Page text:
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Running and debugging

Metals implements the Debug Adapter Protocol, which can be used by the editor to communicate with JVM to run and debug code. Alternatively, Metals is also able to provide editors with all the information needed to run the code (this is currently supported in run code lenses for main classes).

How to add support for debugging or running in my editor?

There are two main ways to add support for debugging depending on the capabilities exposed by the client.

Via code lenses

If you want to use DAP the editor needs to handle two commands in its language client extension: metals-run-session-start and metals-debug-session-start. These commands should get executed automatically by the LSP client once the user activates a code lens. The difference between them is that the former ignores all breakpoints being set while the latter respects them. The procedure of starting the run/debug session is as follows:

Then we can request the debug adapter URI from the metals server using the debug-adapter-start command.

Starting a Debug Adapter Protocol session might take some time, since it needs to set up all the neccesary utilities for debugging. Metals also provides a shellCommand field, which will be present in the command attached to the run main methods code lenses. This field can be used to simply run the process quickly without the debugging capabilities.

If you can't or won't support DAP, you can use the runProvider instead of debugProvider option in the initialization options sent from the editor to the Metals server. This will make sure that only the run code lense show up with the needed shellCommand field.

Via explicit main or test commands

Apart from using code lenses, users can start a debug session by executing the debug-adapter-start command with any of following params:

  • for an explicit main class
"mainClass": "",
"buildTarget": "foo",
"args": ["bar"],
"jvmOptions": ["-Dpropert=123"],
"env": { "RETRY": "TRUE" },
"envFile": ".env"
  • for an explicit test class
"testClass": "",
"buildTarget": "foo"

buildTarget is an optional parameter, which might be useful if there are identically named classes in different modules. A URI will be returned that can be used by the DAP client.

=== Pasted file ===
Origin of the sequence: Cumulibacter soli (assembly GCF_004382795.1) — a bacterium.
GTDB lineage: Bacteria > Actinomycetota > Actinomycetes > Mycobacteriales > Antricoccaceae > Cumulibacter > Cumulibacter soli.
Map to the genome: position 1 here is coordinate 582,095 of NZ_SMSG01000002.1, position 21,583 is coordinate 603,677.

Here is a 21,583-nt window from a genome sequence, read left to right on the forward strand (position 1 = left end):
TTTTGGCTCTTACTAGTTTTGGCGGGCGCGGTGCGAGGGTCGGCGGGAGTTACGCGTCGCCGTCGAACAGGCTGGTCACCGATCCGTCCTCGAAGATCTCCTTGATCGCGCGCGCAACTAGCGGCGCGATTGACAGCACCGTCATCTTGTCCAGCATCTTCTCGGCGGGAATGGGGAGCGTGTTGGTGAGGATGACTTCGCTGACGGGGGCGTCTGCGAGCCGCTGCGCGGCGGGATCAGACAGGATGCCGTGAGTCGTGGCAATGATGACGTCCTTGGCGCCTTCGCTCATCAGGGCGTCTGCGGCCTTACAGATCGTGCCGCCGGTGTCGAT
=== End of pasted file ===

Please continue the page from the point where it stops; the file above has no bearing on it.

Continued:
envFile is an optional parameter, which allows you to specify a path to a .env file with additional environment variables. The path can be either absolute or relative to your project workspace. The parser supports single line as well as multi-line quoted values (without value substitution). Any variables defined in the env object take precedence over those from the .env file. Here's an example of a supported .env file:

# single line values
key1=value 1
key2='value 2' # ignored inline comment
key3="value 3"

# multi-line values
key4='line 1
line 2'
key5="line 1
line 2"

# export statements
export key6=value 6

# comma delimiter
key7:value 6

# keys cannot contain dots or dashes
a.b.key8=value 8 # will be ignored
a-b-key9=value 9 # will be ignored
  • for Metals discovery

This option works a bit different than the other two param shapes as you don't specify a test or main class, but rather a runType of either "run", "runOrTestFile", "testFile", or "testTarget" and a file URI representing your current location. "run" will automatically find any main method in the build target that belongs to the URI that was sent in. If multiple are found, you will be given the choice of which to run. "runOrTestFile" will try to find a main or test class in your current file and run them. The "testFile" option will check for any test classes in your current file and run them. Similarly, "testTarget" will run all test classes found in the build target that the URI belongs to. The "args", "jvmOptions", "env", and "envFile" are all valid keys that can be sent as well with the same format as above.

"path": "file:///path/to/my/file.scala",
"runType": "testTarget"

Instead of debug-adapter-start if you only want to get data about the command to run you can use discover-jvm-run-command, which takes the same json as above, but instead of starting the DAP session it will return the DebugSessionParams object containing targets that this main class can be run for along with the data about the main class which will take form of:

"targets": ["id1"],
"dataKind": "scala-main-class",
"data": {
"class": "Foo",
"arguments": [],
"jvmOptions": [],
"environmentVariables": [],
"shellCommand": "java ..."

where shellCommand will be the exact command to run if you want to run it on your own without DAP.

Wiring it all together

No matter which method you use, you still need to connect the debug adapter extension specific to you editor using the aforementioned URI and let it drive the run/debug session. For reference, take a look at the vscode implementation

and how it is wired up together

Supported Testing Frameworks

NOTE: While Metals detects test suites for most of existing testing frameworks, support for recognizing individual tests is more limited. Metals supports the current set of test frameworks when it comes to individual test discovery:

  • Junit
  • MUnit
  • Scalatest
  • Weaver Test

Debugging the connection

Create the following trace files to spy on incoming/outgoing JSON communication between the debug server and editor.

# macOS
touch ~/Library/Caches/org.scalameta.metals/dap-server.trace.json
touch ~/Library/Caches/org.scalameta.metals/dap-client.trace.json
# Linux
touch ~/.cache/metals/dap-server.trace.json
touch ~/.cache/metals/dap-client.trace.json